|“We hope that a digital infrastructure will help reimagine how clinical trials can be performed and that this study will be a useful template for remote enrollment and participant engagement,” said Eric Topol, MD, Founder and Director, STSI, La Jolla, CA. “We will have follow-up data to determine if earlier detection of AFib translates into long-term clinical benefits, including reduction of stroke and potential cost savings.”
CLICK TO TWEET: Wearable ECG monitoring patch helps detect asymptomatic AFib vs routine care in new late-breaking home-based clinical study https://ctt.ec/Ml6Ac+ #mSToPS #ACC18
In the study, 1,738 patients underwent continuous ECG monitoring using a wearable patch over a four-week period, divided into two two-week intervals. For each participant enrolled, two matched patients were selected, totaling 3,476 patients in the observational control group; these patients received routine care, which included regular visits to a primary care physician to address general health issues. The primary endpoint was the time to first diagnosis of AFib.
At one year, researchers found:
- AFib was newly diagnosed in 6.3 percent (109) of patients wearing the ECG monitoring patch compared to 2.3 percent (81) in the control group receiving routine care (HR=2.8, p<0.0001)
- Of the 109 patients diagnosed in the ECG monitoring patch group, 65 were found to have AFib through the ECG patch with the remainder diagnosed in the clinical setting
- The majority of patients diagnosed with AFib had a relatively low burden of AFib with only 4.3 percent having persistent AFib
- Besides AFib episodes, 70 patients in the ECG monitoring patch group were found to have potentially actionable arrhythmias1
- Approximately 5.4 percent of patients wearing the ECG monitoring patch initiated anticoagulant treatment compared to 3.4 percent in the control group (p=0.0004)
“We are honored to team up with STSI, Aetna and iRhythm Technologies on this groundbreaking study,” said JoAnne Foody, MD, FACC, FAHA, Cardiovascular Therapeutic Area Head, Janssen Pharmaceuticals, Inc. “By leading innovative real-world research to help increase the early detection of AFib, we are encouraging more informed patient and physician discussions.”
CLICK TO TWEET: Bringing together digital technology and health care – wearable ECG patches could transform how AFib is screened https://ctt.ec/n91b0+ #mSToPS #ACC18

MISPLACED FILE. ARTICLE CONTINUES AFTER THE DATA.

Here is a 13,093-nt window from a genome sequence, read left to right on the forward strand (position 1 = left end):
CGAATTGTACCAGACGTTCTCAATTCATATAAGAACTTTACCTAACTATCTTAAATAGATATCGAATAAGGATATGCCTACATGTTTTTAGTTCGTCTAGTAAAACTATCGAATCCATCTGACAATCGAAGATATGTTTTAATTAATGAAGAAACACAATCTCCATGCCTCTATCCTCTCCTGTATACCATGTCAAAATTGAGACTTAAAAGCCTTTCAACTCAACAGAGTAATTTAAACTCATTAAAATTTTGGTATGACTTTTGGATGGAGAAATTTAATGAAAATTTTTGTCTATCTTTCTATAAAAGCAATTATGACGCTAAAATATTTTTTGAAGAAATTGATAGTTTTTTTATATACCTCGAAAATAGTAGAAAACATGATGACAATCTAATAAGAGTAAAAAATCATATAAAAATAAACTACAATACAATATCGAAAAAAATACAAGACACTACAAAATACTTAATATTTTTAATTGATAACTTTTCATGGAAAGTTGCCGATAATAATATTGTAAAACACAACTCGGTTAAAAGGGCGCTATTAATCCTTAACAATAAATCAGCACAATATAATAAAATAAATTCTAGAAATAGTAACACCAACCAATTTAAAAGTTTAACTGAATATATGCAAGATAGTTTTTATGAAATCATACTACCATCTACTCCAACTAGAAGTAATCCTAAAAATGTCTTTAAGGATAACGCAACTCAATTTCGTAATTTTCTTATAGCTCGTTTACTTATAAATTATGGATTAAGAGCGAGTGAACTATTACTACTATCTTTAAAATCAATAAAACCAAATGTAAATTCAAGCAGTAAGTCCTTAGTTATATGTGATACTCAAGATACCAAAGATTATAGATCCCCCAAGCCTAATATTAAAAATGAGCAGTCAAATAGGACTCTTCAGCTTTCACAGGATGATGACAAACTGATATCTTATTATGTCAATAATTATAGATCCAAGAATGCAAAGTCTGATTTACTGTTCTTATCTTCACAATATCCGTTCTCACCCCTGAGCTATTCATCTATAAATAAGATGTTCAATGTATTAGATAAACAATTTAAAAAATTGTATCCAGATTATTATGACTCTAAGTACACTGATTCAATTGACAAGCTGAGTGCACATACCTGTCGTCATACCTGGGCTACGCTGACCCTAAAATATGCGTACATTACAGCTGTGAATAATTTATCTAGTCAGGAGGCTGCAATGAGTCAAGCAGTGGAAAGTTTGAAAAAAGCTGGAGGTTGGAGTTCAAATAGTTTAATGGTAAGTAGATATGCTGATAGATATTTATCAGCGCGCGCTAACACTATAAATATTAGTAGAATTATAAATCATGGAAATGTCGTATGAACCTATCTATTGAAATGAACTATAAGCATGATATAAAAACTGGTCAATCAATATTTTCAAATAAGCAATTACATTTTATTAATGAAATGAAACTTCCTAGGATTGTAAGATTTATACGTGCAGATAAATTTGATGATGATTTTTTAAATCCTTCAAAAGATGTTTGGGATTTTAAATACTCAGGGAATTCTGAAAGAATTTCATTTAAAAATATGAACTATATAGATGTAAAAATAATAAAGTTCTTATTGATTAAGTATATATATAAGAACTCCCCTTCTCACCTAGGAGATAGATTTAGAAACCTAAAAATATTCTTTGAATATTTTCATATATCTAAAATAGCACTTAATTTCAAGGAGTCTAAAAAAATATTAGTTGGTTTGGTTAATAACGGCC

Four-month results of mSToPS were previously presented at the American Heart Association (AHA) Scientific Sessions 2017.
More about mSToPS
A randomized, controlled trial involving Aetna health insurance members from across the United States, mSToPS explores the use of an all-digital (recruitment, monitoring and follow-up) program to enable screening with an ECG monitoring patch for undiagnosed AFib in the home setting compared to routine medical care. Inclusion criteria were developed to include a broad population of patients thought to be more likely to have undiagnosed AFib, including those aged 75 years or older, males over the age 55, or females over 65 years with one or more co-morbidities.
Of the 102,553 individuals who met the eligibility criteria and were invited to participate, 1,738 patients were enrolled and monitored in the group assigned the ECG monitoring patch. For the routine care, observational group, two matched controls were selected for each ECG monitored participant from the pool of individuals who were originally eligible for the study; matching was based on sex, age and CHA2DS2-VASc score. Mean age was 73.7 with 40.5 percent being female.
Patients in the ECG monitoring patch group used the iRhythm ZIO® XT Patch wearable sensor, an FDA-cleared, single-use, 14-day, ambulatory ECG monitoring adhesive patch that monitors and retains in memory the wearer’s continuous ECG for up to two weeks. All participants were asked to wear two different self-applied patches, for a maximum of two weeks for each patch, approximately three months apart. A total of 481 individuals wore one patch, and 1,257 wore both ECG monitoring patches, providing a median total monitoring time of 593.3 hours per monitored participant.
AFib is a type of irregular heartbeat, sometimes caused by a heart valve problem, that can lead to the formation of blood clots in the heart. These clots can travel to the brain and cause a stroke. It is the most common sustained arrhythmia. AFib increases the risk of stroke by five-fold, and accounts for almost one-third of all strokes.v,vi,vii For those individuals who experience a stroke due to AFib, 20 percent were not aware they had AFib until the time of their stroke or shortly thereafter.viii When AFib is diagnosed, anticoagulant treatment can decrease the risk of stroke by more than 65 percent.ix